Comparison between back propagation neural network and regression models for the estimation of pigment content in rice leaves and panicles using hyperspectral data
Authors: Chen, L.; Huang, J. F.; Wang, F. M.; Tang, Y. L.
Source: International Journal of Remote Sensing, Volume 28, Number 16, 2007 , pp. 3457-3478(22)
Publisher: Taylor and Francis Ltd
Abstract:Two nitrogen experiments on rice were conducted in 2002, and the reflectances (350 to 2500 nm) and pigment contents (chlorophylls a and b, total chlorophylls and carotenoids) for leaf and panicle samples at different growth stages were measured in the laboratory. After performing an outlier analysis, the number of samples were 843 for leaves and 188 for panicles. Absorption features at 430, 460, 470, 640 and 660 nm for different pigments, and the relative reflectance of the green peak around 550 nm calculated by the continuum-removed method, as well as the red edge position (REP) of rice leaves and panicles were selected as the independent variables, and measured pigment contents were selected as the dependent variables. Then, back propagation neural network (BPN) models, a kind of artificial neuron network (ANN), and multivariate linear regression models (MLR) were trained and tested. The main objective of this study was to compare the predictive ability of the ANN models to that of the MLR models in estimating the content of pigments in rice leaves and panicles. Results showed that all BPN models gave higher coefficients of determination (R2) and lower absolute errors (ABSEs) and root mean squared errors (RMSEs) than the corresponding MLR models, in both calibration and validation tests. Further significance tests by paired t tests and bootstrapping algorithms indicated that most of the BPN models outperformed the MLR models. When trained by combination data that did not meet the assumption of normal distribution, the BPN models appeared to not only have a better learning ability, but also had a more accurate predictive power than the MLR models. The estimation of leaf pigments was more accurate than that of panicle pigments, independent of which model was used.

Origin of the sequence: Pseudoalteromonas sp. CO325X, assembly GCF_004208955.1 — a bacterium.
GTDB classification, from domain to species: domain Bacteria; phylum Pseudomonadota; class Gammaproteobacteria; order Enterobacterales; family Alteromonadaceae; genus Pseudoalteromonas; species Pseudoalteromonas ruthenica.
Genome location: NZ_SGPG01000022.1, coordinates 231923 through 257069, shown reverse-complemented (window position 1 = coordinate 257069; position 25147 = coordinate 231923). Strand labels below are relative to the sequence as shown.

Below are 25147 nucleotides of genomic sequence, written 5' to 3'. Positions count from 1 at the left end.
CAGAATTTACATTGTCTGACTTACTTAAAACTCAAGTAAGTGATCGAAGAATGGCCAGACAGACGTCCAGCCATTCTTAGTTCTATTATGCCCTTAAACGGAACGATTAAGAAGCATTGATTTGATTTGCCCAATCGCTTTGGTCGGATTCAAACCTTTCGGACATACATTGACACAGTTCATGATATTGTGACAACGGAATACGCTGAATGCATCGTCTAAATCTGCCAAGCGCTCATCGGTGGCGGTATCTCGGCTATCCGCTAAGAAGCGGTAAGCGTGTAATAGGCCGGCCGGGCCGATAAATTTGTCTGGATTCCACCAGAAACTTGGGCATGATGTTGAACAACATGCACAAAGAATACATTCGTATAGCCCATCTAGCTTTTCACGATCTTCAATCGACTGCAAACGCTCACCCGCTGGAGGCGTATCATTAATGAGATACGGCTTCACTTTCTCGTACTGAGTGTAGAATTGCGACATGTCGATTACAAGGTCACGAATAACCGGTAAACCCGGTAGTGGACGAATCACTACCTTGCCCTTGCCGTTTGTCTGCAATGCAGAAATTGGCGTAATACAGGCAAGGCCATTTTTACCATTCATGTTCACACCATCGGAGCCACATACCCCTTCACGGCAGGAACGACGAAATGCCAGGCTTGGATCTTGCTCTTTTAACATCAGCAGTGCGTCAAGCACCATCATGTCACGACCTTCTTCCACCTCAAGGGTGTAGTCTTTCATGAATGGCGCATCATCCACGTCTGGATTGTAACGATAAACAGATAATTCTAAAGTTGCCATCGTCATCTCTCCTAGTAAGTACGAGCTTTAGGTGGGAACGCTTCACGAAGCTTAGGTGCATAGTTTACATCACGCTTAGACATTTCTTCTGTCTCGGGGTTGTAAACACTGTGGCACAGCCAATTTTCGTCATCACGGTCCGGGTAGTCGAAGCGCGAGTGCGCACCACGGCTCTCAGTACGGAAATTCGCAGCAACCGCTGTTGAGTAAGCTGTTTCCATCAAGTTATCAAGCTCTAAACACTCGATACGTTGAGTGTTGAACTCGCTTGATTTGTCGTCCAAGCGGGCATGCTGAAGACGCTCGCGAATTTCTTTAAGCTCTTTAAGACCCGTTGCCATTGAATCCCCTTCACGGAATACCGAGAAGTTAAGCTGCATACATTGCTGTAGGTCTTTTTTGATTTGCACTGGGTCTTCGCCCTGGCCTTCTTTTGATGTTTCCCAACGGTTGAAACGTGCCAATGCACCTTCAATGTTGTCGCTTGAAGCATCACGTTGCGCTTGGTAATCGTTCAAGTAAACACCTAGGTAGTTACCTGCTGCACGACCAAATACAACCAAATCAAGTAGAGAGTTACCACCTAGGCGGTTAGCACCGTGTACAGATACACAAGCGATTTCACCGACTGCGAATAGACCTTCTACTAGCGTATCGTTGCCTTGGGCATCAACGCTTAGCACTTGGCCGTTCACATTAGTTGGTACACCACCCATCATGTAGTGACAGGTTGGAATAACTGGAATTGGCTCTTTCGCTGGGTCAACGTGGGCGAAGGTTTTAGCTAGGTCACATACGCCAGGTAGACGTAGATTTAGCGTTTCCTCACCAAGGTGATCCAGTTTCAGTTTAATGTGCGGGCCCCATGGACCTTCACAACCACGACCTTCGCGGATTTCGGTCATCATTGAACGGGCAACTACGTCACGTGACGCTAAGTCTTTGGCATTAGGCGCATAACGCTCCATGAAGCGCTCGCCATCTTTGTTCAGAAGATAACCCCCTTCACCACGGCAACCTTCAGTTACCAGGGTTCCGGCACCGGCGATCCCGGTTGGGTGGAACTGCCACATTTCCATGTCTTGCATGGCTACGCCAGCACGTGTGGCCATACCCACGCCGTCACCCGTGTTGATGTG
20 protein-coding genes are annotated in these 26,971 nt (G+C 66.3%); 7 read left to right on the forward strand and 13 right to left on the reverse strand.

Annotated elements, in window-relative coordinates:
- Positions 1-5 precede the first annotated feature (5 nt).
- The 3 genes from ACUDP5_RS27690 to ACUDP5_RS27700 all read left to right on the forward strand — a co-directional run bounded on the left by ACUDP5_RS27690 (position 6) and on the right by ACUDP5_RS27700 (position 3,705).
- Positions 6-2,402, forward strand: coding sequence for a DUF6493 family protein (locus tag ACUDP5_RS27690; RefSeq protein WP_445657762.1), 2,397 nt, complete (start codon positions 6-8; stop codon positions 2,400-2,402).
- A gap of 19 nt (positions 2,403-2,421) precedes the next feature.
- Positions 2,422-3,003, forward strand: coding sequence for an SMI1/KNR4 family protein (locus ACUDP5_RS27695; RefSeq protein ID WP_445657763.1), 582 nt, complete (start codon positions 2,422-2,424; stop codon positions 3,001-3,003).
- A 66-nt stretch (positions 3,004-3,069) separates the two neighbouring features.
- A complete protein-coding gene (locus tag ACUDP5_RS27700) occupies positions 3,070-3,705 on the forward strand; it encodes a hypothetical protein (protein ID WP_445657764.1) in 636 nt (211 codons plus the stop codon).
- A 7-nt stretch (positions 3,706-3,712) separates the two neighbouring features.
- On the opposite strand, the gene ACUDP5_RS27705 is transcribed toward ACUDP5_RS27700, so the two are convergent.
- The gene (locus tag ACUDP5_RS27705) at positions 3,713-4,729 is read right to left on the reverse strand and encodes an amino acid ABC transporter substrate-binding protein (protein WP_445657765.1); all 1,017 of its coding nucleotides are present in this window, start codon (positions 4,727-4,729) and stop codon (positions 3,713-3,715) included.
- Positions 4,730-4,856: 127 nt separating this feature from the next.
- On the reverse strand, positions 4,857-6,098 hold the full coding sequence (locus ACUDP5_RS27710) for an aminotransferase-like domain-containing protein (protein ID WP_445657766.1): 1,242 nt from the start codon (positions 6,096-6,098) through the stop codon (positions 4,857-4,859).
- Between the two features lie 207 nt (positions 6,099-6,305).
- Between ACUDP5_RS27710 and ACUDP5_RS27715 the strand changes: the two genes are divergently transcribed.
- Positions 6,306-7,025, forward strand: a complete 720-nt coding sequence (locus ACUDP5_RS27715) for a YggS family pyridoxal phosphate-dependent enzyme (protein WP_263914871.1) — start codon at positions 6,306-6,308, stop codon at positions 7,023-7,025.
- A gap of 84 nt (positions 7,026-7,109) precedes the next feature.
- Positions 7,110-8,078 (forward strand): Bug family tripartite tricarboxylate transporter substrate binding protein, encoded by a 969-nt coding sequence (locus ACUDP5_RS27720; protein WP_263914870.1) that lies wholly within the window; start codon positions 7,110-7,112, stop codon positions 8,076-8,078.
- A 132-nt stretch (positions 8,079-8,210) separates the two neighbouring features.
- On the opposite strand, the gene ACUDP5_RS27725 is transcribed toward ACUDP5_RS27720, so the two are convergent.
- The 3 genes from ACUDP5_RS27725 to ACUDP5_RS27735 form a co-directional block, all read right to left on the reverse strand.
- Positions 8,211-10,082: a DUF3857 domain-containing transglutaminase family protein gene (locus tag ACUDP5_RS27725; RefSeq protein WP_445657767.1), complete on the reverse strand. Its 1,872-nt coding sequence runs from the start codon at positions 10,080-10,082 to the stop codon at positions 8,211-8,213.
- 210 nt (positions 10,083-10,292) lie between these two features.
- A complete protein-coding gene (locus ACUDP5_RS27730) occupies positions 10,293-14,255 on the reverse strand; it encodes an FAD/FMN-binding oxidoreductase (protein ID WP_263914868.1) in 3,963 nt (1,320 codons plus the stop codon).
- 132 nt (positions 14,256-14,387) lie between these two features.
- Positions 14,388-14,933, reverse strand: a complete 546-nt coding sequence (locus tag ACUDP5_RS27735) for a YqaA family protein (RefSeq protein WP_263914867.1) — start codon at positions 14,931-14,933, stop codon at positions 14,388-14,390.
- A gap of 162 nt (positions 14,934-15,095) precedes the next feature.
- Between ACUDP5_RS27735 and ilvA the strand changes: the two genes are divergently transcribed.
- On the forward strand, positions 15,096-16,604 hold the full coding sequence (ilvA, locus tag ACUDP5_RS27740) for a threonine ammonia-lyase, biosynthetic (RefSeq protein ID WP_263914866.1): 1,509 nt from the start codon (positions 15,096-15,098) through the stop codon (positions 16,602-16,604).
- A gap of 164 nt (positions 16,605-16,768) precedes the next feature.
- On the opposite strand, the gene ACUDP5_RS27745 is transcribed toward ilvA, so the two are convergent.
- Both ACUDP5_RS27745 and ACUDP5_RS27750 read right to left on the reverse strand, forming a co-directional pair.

Document Type: Research Article
Affiliations: Institute of Agricultural Remote Sensing and Information Application, Huajiachi Campus, Zhejiang University, Hangzhou, China
Publication date: 2007